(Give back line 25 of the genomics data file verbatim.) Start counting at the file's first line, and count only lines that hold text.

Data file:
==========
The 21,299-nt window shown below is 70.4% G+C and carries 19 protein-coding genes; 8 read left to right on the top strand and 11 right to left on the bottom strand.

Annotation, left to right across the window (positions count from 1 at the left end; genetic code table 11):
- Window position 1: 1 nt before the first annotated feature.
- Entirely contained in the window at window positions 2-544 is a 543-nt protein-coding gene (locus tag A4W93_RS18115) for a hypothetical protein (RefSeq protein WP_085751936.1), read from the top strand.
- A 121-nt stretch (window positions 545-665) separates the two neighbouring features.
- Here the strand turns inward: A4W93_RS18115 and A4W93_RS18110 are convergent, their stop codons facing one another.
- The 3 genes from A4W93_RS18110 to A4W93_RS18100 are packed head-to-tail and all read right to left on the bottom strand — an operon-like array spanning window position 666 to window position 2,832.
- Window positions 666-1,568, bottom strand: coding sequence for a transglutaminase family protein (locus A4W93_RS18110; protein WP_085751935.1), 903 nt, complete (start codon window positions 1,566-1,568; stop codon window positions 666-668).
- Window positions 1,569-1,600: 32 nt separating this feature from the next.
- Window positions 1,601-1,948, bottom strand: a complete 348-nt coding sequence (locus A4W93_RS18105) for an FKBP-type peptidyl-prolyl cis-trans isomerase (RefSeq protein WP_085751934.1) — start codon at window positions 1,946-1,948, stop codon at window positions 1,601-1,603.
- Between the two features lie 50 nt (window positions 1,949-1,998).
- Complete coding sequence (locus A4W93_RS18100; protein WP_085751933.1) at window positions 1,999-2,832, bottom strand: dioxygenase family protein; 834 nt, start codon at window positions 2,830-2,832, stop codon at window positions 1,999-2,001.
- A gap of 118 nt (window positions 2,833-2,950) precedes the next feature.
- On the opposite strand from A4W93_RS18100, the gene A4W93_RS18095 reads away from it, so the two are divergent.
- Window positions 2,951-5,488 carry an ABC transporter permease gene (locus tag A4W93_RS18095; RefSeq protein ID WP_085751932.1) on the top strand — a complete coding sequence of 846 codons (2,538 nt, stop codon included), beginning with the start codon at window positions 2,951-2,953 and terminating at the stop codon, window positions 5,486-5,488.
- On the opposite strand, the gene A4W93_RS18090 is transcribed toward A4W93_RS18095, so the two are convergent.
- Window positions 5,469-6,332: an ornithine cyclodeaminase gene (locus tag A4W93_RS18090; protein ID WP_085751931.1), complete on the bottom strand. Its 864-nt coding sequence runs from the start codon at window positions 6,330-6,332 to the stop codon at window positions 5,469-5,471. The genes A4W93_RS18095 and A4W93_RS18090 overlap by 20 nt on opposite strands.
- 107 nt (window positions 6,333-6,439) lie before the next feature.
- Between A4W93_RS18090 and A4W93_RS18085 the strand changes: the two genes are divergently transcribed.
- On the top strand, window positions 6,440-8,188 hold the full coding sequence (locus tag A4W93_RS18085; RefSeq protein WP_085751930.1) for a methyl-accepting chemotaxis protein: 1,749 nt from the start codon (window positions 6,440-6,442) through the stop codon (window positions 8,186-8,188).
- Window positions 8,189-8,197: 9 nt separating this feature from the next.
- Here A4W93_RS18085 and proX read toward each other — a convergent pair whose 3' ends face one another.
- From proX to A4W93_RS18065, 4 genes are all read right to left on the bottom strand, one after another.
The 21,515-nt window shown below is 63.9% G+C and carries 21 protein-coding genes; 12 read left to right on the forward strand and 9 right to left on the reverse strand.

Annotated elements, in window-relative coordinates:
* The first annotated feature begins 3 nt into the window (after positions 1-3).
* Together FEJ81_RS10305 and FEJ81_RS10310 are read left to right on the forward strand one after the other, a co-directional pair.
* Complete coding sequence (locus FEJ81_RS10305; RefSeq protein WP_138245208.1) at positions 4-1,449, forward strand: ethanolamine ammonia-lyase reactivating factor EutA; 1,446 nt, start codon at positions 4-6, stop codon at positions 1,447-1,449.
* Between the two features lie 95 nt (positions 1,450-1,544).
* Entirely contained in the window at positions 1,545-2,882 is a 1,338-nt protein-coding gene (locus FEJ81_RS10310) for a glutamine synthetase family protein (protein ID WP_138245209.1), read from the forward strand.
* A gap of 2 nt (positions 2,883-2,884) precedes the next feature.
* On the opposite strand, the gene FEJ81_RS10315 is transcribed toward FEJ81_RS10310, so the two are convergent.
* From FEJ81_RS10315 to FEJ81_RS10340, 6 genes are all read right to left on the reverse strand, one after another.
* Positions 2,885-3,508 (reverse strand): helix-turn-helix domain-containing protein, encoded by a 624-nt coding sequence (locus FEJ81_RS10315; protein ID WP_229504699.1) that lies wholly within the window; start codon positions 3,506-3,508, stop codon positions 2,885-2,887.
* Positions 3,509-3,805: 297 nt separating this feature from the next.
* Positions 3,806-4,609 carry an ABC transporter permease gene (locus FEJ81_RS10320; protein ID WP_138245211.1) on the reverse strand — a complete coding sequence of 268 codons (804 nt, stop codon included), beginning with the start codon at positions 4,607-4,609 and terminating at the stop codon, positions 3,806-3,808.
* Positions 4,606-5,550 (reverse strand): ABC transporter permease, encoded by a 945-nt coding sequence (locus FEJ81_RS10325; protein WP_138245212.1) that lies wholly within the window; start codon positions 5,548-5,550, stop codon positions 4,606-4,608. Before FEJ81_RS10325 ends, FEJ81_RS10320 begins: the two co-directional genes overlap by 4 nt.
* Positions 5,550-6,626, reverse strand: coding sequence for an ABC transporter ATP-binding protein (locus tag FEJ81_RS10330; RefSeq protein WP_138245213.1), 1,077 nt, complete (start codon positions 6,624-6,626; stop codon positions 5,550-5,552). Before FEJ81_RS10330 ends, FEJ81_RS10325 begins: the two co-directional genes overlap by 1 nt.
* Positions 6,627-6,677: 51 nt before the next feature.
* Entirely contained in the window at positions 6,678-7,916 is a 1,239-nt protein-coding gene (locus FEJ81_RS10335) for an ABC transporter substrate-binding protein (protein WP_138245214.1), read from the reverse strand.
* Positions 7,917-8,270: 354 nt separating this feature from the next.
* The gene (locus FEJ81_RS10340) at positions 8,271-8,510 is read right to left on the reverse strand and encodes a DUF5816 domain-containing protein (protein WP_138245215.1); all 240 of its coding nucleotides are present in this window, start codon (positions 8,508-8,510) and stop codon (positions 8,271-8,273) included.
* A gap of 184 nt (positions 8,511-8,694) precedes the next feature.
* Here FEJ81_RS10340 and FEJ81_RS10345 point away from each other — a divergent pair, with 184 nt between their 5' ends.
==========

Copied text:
Annotated elements, in window-relative coordinates: